Well-ordering Principle
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Well-ordering Principle

In mathematics, the well-ordering principle states that every non-empty set of positive integers contains a least element.[1] In other words, the set of positive integers is well-ordered by its "natural" or "magnitude" order in which ${\displaystyle x}$ precedes ${\displaystyle y}$ if and only if ${\displaystyle y}$ is either ${\displaystyle x}$ or the sum of ${\displaystyle x}$ and some positive integer (other orderings include the ordering ${\displaystyle 2,4,6,...}$; and ${\displaystyle 1,3,5,...}$).

The phrase "well-ordering principle" is sometimes taken to be synonymous with the "well-ordering theorem". On other occasions it is understood to be the proposition that the set of integers ${\displaystyle \{\ldots ,-2,-1,0,1,2,3,\ldots \}}$ contains a well-ordered subset, called the natural numbers, in which every nonempty subset contains a least element.

Depending on the framework in which the natural numbers are introduced, this (second order) property of the set of natural numbers is either an axiom or a provable theorem. For example:

• In Peano arithmetic, second-order arithmetic and related systems, and indeed in most (not necessarily formal) mathematical treatments of the well-ordering principle, the principle is derived from the principle of mathematical induction, which is itself taken as basic.
• Considering the natural numbers as a subset of the real numbers, and assuming that we know already that the real numbers are complete (again, either as an axiom or a theorem about the real number system), i.e., every bounded (from below) set has an infimum, then also every set ${\displaystyle A}$ of natural numbers has an infimum, say ${\displaystyle a^{*}}$. We can now find an integer ${\displaystyle n^{*}}$ such that ${\displaystyle a^{*}}$ lies in the half-open interval ${\displaystyle (n^{*}-1,n^{*}]}$, and can then show that we must have ${\displaystyle a^{*}=n^{*}}$, and ${\displaystyle n^{*}}$ in ${\displaystyle A}$.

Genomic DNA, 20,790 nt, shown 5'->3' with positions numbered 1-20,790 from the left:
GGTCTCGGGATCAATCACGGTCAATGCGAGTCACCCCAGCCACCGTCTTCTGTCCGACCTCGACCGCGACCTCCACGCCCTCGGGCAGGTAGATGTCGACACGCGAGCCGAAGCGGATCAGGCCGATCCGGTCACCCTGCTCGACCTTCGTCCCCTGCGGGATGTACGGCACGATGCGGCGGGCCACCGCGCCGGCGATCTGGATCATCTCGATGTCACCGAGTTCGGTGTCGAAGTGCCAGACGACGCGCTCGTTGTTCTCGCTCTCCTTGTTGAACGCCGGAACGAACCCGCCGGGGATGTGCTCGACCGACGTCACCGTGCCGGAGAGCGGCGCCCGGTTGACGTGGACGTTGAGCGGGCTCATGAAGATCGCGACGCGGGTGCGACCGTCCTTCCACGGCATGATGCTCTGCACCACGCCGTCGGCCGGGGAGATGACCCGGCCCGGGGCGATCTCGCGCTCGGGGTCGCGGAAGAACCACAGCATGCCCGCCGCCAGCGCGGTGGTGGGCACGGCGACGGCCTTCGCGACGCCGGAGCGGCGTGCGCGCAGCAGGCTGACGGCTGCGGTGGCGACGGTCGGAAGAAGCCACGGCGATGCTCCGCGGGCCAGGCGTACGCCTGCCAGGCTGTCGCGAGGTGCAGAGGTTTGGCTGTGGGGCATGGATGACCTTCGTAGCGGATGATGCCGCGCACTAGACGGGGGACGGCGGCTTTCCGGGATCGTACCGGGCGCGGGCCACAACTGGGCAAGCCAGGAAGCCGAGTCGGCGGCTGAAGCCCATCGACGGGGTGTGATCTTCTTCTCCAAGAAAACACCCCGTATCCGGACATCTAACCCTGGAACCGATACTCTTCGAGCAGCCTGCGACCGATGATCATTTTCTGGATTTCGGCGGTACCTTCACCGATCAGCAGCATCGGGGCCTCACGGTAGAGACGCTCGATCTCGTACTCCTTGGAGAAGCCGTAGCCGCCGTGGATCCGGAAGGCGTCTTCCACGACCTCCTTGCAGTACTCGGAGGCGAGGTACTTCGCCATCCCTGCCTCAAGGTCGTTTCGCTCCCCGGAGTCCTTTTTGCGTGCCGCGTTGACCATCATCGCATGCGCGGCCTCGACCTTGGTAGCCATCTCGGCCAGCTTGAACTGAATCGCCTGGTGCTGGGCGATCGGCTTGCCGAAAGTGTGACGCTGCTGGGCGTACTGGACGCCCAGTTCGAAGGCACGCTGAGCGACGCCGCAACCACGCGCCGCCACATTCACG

• In axiomatic set theory, the natural numbers are defined as the smallest inductive set (i.e., set containing 0 and closed under the successor operation). One can (even without invoking the regularity axiom) show that the set of all natural numbers ${\displaystyle n}$ such that "${\displaystyle \{0,\ldots ,n\}}$ is well-ordered" is inductive, and must therefore contain all natural numbers; from this property one can conclude that the set of all natural numbers is also well-ordered.

In the second sense, this phrase is used when that proposition is relied on for the purpose of justifying proofs that take the following form: to prove that every natural number belongs to a specified set ${\displaystyle S}$, assume the contrary, which implies that the set of counterexamples is non-empty and thus contains a smallest counterexample. Then show that for any counterexample there is a still smaller counterexample, producing a contradiction. This mode of argument is the contrapositive of proof by complete induction. It is known light-heartedly as the "minimal criminal" method and is similar in its nature to Fermat's method of "infinite descent".

Garrett Birkhoff and Saunders Mac Lane wrote in A Survey of Modern Algebra that this property, like the least upper bound axiom for real numbers, is non-algebraic; i.e., it cannot be deduced from the algebraic properties of the integers (which form an ordered integral domain).

## References

1. ^ Apostol, Tom (1976). Introduction to Analytic Number Theory. New York: Springer-Verlag. pp. 13. ISBN 0-387-90163-9.